Down the ages, the Ramayana has retained its distinct ethnic flavour in the rural backyards of West Bengal. One of the oldest forms of the ancient epic is traditional scroll art. This oral tradition of folk art rendered by a community of itinerant painters, or chitrakars, is a complete performance in itself.
The episodes, steeped in colour, drama and earthy fervour are recounted through rolled out paintings in long scrolls called pata chitra, in tandem with the corresponding pata gaan or repertoire sung by patua artistes. Although the artistes have largely retained the conventional interpretation of the Ramayana, they exercise their own rationale in their depiction of the protagonists. This is especially evident with the women painters and their unmistakable empathy for Sita.
The tradition of singing pictures, passed on down the generations, survives largely in the villages of Medinipur and Birbhum and adjoining districts. Since pata chitra is not static but performing pictures, it has an audio visual impact on its audience. And so, even if scroll painting has lost out to the growing influence of cinema and television in urban areas, for the rural population of these interior villages it is still a popular form of entertainment. The content of the paintings or ‘picturisation’ of subjects is akin to cinema.
The Ramayana occupies centrestage in choice of subject for the patua artists of Medinipur, largely due to its dramatic value. According to tradition here, the epic is broadly divided into three parts. The first includes the Rama Vanvas and Sita Haran (exile of Rama and abduction of Sita), the second is the Lanka Dahan (burning of Lanka), while the third and concluding cycle is Ravana Badh (the slaying of Ravana).
But what is really fascinating is the art of patua storytelling — the manner in which the episodes are built, eventually reaching a crescendo in full theatrical glory.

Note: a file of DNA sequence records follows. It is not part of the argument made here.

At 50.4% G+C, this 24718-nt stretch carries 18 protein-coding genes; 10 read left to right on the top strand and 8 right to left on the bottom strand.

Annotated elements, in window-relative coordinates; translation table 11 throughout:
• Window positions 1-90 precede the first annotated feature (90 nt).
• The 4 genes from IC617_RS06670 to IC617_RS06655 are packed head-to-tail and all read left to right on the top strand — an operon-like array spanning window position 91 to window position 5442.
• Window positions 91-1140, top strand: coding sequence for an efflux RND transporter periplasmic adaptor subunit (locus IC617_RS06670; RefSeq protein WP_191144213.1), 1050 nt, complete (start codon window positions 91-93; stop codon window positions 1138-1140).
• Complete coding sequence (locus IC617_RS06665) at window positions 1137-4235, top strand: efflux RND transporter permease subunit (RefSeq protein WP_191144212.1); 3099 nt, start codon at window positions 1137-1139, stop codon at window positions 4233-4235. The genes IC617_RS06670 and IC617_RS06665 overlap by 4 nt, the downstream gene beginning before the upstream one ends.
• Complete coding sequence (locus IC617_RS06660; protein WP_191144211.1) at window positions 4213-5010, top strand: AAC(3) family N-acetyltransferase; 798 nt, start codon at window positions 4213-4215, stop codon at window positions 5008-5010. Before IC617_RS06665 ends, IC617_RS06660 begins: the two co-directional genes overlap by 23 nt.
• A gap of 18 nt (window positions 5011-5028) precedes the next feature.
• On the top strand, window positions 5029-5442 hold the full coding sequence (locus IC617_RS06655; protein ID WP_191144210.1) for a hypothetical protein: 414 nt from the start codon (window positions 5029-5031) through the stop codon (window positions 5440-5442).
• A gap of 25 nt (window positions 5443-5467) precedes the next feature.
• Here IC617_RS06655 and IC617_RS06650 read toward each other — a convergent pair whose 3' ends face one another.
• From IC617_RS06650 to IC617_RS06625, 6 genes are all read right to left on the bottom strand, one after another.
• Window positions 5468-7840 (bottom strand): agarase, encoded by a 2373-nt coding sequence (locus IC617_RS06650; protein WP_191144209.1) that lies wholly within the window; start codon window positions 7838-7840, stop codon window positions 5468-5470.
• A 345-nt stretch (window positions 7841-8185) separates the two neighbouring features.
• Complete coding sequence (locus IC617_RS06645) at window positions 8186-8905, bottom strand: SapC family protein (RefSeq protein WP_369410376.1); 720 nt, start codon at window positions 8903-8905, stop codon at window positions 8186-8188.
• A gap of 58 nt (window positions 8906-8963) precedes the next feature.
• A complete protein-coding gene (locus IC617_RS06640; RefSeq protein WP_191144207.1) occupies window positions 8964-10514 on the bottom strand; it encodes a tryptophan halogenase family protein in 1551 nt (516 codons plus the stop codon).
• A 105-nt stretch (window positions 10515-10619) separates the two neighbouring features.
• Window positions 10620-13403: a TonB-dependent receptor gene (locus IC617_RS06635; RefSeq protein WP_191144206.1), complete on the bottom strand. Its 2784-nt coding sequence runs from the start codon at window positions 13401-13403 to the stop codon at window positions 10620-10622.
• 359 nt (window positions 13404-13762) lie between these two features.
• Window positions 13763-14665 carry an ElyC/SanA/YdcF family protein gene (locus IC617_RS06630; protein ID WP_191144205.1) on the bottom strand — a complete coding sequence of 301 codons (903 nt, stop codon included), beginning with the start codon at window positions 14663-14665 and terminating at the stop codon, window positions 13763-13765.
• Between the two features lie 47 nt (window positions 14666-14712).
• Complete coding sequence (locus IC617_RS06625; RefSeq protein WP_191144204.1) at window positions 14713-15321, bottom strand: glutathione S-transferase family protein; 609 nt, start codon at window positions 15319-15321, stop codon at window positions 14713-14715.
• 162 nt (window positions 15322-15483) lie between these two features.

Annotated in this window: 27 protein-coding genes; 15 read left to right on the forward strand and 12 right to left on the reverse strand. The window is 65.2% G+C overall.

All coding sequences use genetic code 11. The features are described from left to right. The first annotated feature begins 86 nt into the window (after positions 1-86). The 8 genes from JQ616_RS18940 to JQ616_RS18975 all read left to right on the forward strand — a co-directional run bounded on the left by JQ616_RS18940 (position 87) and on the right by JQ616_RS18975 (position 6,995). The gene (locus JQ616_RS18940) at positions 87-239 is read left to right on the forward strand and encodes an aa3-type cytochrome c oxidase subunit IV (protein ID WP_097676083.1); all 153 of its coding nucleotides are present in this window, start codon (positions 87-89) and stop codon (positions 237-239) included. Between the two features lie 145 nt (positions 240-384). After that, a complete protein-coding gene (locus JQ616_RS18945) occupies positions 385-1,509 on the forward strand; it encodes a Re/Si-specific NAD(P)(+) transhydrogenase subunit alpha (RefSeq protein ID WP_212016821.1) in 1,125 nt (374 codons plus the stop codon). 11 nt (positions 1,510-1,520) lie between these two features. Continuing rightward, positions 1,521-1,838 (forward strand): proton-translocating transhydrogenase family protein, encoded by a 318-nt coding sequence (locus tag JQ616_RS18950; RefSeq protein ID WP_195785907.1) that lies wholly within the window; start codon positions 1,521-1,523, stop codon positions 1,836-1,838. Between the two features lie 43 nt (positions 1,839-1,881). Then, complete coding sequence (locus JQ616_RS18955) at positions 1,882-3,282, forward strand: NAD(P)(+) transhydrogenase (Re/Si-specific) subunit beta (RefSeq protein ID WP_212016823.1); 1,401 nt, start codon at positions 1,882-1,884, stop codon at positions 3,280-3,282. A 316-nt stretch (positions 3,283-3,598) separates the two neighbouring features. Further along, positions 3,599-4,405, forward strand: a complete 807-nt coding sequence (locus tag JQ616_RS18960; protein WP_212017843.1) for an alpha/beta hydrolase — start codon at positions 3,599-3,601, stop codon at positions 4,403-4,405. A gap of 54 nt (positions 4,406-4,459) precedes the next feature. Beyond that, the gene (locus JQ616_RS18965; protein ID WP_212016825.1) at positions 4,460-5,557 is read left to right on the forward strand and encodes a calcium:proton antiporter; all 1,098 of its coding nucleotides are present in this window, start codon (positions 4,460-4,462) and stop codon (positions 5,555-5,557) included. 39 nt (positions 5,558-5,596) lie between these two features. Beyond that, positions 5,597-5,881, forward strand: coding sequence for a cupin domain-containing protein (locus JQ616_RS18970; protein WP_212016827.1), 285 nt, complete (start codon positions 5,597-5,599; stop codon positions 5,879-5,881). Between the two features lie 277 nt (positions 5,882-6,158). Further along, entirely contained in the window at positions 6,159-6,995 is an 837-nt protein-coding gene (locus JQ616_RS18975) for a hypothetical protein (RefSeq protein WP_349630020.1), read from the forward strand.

It’s a rare experience watching a group of patua artistes perform the Ramayana, especially if they’re from the village of Thekuchak in West Midnapur district of West Bengal. From a group of about five-six, a lead singer usually sings a line which is then repeated by the other singers. In some cases, light cymbals are used to emphasise the beat, but the narration is normally without the embellishment of musical instruments.
Ganesh Chitrakar and his team are getting ready for their performance of the day. A slightly elevated piece of land on the outskirts of the village makes up the stage. The audience trickles in. Ganesh is trying to set the ambience with the episode on Lakshman and Surpanakha (Ravana’s sister).
Taking his scroll, Ganesh begins the narration whilst simultaneously pointing to the corresponding paintings: “… (translated) Surpanakha transforms herself into a beautiful woman and approaches Lakshman… but Lakshman is not deceived… he instantly sees that she is a demon in human form… his hands reach for his sword… and before he knows what he is doing he chops off Surpanakha’s nose… she screams… she flees to Lanka to her brother Ravana… king of Lanka… she is bleeding… she cries out to her brother and her enchanter uncle Maricha… ‘avenge my insult… kill Lakshman and capture Rama alive’…”
Ganesh’s pitch rises; so do cheers from the audience. Their day is made. The Chitrakar team expects to earn enough to last them the next few days.